Is your organization taking the plunge and adopting cloud technology to gain a competitive advantage? If so, you’re not alone: Eight in 10 companies are using some form of cloud technology, a recent survey of 500 IT decision-makers by IT industry association CompTIA shows.
Adopting cloud technology is a great move, but it’s not the end-all.
That’s because for all the benefits the cloud brings — such as speed to deployment, lower total cost of ownership and less project risk — it’s possible the advantages won’t be fully realized if the integration between your existing technology and the cloud isn’t properly handled.
Here are a few tips to avoid a cloud done wrong:
- Look at Your Network: An important step in ensuring a smooth integration is knowing whether your infrastructure is ready for cloud technology. How can you tell? Your existing networks and the computers that will utilize cloud services must be able to perform at the levels required. That might mean that an upgrade in existing infrastructure — including adding speed and intelligence to the networks — is needed to support the move of some systems to public and hybrid clouds. A good cloud provider will help you test your infrastructure and recommend any adjustments.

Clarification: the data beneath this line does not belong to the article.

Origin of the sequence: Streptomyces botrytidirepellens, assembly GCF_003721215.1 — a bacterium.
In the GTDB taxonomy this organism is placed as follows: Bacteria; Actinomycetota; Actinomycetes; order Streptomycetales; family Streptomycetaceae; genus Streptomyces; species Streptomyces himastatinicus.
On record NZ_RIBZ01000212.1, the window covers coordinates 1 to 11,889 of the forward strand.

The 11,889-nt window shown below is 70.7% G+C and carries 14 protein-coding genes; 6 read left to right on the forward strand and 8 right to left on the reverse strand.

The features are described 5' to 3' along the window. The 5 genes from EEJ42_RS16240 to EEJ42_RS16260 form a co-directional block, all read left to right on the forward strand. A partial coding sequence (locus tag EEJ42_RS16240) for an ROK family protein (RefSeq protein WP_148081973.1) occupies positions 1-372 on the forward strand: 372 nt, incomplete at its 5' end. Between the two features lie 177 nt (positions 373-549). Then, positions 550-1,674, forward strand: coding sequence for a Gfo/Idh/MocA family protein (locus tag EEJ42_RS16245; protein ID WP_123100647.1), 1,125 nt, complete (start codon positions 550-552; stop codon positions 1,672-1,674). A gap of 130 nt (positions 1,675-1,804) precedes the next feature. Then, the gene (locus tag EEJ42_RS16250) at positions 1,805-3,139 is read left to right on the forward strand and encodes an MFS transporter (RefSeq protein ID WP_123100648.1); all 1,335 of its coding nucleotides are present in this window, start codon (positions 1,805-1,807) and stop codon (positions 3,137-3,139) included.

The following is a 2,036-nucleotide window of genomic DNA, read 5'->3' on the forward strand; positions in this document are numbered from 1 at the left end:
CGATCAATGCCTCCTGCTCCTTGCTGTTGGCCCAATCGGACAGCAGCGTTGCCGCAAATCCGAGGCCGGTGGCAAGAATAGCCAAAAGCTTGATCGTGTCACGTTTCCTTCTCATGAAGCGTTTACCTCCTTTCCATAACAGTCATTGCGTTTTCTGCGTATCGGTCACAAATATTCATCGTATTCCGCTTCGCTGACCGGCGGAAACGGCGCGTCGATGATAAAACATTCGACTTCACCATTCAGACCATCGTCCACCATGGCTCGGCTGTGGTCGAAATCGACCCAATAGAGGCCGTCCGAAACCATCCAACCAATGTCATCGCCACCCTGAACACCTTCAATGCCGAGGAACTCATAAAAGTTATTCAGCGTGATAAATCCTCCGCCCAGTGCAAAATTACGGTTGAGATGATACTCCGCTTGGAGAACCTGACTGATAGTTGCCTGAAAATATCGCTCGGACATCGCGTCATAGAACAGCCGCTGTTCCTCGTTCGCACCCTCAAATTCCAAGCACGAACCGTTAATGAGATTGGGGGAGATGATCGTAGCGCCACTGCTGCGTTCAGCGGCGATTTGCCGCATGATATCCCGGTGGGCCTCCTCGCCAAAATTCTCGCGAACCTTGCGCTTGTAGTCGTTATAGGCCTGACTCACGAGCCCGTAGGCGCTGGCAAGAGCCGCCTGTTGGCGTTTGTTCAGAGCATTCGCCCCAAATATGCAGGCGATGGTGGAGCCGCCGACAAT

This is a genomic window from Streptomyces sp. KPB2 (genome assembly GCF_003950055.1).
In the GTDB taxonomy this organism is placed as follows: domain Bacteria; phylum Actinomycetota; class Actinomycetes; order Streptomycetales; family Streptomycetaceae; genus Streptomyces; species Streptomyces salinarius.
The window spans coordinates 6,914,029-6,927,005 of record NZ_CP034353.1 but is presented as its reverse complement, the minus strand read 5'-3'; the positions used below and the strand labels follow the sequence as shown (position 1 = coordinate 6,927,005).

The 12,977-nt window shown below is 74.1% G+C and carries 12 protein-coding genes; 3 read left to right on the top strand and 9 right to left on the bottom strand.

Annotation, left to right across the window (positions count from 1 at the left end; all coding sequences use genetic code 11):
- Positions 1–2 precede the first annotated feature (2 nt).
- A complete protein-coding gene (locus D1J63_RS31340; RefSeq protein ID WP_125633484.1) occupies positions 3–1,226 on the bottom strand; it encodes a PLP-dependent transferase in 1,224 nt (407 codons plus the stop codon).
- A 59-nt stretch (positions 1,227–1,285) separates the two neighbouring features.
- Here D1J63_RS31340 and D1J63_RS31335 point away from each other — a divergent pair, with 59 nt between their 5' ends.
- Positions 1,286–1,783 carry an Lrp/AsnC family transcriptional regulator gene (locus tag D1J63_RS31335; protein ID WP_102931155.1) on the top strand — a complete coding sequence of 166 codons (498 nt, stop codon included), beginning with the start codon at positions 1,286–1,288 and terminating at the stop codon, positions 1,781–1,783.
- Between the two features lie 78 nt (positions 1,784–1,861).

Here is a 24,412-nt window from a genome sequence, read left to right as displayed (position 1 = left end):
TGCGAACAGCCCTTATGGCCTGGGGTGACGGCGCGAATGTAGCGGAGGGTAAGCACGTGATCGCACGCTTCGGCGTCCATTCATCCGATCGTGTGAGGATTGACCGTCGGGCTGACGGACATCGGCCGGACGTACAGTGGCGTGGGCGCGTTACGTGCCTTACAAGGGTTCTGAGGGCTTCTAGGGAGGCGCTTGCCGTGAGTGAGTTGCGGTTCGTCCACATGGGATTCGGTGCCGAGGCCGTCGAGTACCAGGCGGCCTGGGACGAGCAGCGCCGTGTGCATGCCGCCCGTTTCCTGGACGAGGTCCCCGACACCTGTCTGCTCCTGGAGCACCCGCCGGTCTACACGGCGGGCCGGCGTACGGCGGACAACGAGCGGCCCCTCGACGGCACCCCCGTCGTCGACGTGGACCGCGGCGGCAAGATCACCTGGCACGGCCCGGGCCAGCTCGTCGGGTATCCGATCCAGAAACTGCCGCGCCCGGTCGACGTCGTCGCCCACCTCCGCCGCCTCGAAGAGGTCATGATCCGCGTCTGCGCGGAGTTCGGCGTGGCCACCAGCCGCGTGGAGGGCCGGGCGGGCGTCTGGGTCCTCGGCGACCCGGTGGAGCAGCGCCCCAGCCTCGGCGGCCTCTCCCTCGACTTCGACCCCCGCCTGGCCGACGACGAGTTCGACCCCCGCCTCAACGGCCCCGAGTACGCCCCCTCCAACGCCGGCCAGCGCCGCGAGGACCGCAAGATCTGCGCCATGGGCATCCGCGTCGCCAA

- Inspect Your Provider: In addition to determining the suitability of your infrastructure, it is important to understand the cloud provider’s “underlying capabilities, resources, security processes and safeguards,” according to Forrester Research principal security analyst Ed Ferrara. Because there are no cloud standards today, Forrester recommends looking into the financial stability, infrastructure control and data location of your provider. These are all important factors in safeguarding your investment.
- Find a Single ‘Throat to Choke’: It’s also critical to have a straightforward service-level agreement (SLA) in place with a designated point of contact so it’s clear, that if and when there are issues with the cloud environment, who is accountable for your cloud performance.
One way to ensure a clear cloud process for your organization is to obtain the services of a single-source provider of networking, cloud hosting and managed services. You’ll avoid the complexity and risk that come from many cloud solutions, which may contain a fragmented or incompatible mix of networks, technologies and cloud services from different providers.
Achieving full cloud advantages comes from more than just adopting. It takes adapting — your infrastructure and equipment, as well as your relationship with your cloud provider — to make sure your investment in cloud technology brings your organization far-reaching dividends.
Is your infrastructure fully cloud capable? If not, what steps are you taking to make it ready to support the cloud’s full benefits?